Maria Grazia Chiuri’s Spring/Summer 2024 presentation teased out the bond between femininity and feminism, lending house signatures a darker edge

Maria Grazia Chiuri is a punk. No, she doesn’t stick safety pins through her cheeks, nor does she have a haircut best-described as violent. But she’s invested in the act of rebellion, and how it’s embodied by women—specifically, the Dior woman. The creative director’s take on the luxury house’s codes might be understood as an exploration of the “relationship between femininity and feminism”—an important distinction, teased out via this season’s intelligent characterization of herstory.

This collection found the proverbial devil in its details, and made him into a divine feminine witch. Black knit separates revealed small lacerations, like a cat’s eye, and a boxy denim jacket-skirt combo was singed at the cuffs and hems. Signature silhouettes took on a darker edge: classic high-waisted panties and bralettes peeked through French lace dresses, decorated with medieval sun and moon motifs. Oxford shirts were tailored as though models failed to slip their right arms through the sleeve, creating a half-strapless, half-buttoned-up interpretation of Chiuri’s own uniform—wide-leg black trousers and a crisp white dress shirt.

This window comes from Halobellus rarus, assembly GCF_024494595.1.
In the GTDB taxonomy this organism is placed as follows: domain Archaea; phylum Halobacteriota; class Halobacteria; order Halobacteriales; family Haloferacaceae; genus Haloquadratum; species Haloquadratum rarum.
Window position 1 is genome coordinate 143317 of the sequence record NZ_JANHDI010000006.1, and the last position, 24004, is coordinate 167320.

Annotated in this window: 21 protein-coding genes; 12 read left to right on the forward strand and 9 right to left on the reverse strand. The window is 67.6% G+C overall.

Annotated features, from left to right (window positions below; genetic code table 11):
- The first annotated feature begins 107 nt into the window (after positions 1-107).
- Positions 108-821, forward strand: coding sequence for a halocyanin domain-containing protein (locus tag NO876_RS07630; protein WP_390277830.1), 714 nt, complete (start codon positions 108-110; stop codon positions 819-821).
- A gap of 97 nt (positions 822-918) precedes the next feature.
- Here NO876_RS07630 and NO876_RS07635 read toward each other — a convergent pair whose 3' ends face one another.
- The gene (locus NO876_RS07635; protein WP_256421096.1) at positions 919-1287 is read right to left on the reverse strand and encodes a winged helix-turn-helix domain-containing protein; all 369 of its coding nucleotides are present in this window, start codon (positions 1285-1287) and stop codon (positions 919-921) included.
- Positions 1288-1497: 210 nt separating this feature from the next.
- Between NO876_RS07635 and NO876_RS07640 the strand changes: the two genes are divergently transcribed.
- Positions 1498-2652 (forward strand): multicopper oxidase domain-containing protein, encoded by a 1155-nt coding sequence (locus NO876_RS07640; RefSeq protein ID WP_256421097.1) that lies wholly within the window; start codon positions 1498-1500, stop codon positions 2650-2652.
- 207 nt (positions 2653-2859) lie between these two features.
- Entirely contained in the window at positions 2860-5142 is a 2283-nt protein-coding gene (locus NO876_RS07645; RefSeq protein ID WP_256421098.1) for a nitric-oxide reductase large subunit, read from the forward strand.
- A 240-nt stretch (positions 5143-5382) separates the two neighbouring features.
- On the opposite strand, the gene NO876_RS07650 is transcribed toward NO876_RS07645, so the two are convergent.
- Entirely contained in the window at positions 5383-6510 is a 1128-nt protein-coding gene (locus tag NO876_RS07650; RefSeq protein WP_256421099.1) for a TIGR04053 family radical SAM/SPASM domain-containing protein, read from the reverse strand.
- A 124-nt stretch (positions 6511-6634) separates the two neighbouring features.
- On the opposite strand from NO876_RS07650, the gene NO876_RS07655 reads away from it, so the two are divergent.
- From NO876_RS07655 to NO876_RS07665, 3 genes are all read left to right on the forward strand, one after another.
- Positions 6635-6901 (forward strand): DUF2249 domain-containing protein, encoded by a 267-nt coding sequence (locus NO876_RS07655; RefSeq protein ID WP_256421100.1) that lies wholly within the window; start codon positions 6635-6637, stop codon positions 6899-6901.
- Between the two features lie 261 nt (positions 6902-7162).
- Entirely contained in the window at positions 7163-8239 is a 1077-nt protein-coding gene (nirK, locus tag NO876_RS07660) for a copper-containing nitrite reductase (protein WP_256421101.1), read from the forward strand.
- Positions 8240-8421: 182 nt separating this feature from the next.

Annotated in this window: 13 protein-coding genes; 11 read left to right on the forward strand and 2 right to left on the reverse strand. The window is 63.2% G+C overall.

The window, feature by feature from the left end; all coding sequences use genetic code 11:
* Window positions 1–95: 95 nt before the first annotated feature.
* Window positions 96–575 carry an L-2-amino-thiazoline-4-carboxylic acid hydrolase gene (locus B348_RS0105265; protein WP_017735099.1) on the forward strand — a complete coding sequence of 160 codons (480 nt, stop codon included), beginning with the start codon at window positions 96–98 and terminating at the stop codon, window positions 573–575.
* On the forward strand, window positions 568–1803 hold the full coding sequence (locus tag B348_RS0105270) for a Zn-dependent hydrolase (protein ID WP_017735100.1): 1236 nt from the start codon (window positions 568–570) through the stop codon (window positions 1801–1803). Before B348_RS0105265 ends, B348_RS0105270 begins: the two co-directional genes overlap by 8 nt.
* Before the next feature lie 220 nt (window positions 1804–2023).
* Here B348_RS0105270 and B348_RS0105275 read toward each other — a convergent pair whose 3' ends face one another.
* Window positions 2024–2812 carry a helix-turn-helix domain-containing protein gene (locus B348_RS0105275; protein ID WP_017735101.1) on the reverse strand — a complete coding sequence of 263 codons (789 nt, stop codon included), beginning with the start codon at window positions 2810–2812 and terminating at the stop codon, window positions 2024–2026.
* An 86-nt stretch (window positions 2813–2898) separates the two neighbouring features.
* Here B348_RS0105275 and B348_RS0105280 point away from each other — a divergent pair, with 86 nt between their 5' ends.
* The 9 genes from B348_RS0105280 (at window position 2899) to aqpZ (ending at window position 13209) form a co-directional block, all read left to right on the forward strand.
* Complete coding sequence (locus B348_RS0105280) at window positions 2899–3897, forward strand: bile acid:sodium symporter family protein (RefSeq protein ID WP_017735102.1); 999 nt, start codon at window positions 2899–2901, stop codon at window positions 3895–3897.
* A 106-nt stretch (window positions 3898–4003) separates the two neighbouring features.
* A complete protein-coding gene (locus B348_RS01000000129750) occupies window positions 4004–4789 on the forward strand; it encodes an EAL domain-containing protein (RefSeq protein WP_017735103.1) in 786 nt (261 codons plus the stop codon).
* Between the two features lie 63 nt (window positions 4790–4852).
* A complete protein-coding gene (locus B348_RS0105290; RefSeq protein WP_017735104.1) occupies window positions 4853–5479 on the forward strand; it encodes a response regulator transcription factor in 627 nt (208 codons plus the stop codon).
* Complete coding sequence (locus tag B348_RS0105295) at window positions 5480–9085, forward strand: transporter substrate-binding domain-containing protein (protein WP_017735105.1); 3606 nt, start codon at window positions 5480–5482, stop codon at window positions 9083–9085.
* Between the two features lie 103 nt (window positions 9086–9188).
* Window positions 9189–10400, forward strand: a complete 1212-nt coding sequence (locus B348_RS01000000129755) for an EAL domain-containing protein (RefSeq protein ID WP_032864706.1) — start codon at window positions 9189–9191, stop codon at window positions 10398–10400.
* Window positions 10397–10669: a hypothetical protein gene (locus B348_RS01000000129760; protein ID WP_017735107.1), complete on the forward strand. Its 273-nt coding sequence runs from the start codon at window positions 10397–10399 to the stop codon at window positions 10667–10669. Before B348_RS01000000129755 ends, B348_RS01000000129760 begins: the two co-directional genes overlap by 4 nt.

The catwalk itself was accented with an immersive art piece by Elena Bellantoni, titled NOT HER. The wall-to-wall video installation presented sexist advertisements on how women might hold the attention of men—literally and figuratively highlighting the show’s feminist agenda, with neon yellow and fuschia animations flashing around the venue between segments.

In a press release, Dior lays out this season’s focus—to understand and outfit the female rebel as a connecting point between society’s past and future. Between Barbie and GirlTok, the world has gotten significantly pinker in the past year; all the while, women’s rights are gradually bulldozed. This is the irony presented on Chiuri’s runway—a coven of scorned women finding power in a brightly-colored room that’s trying to pacify them. Punk is not dead, but rather reinterpreted in Chiuri’s girls-first language.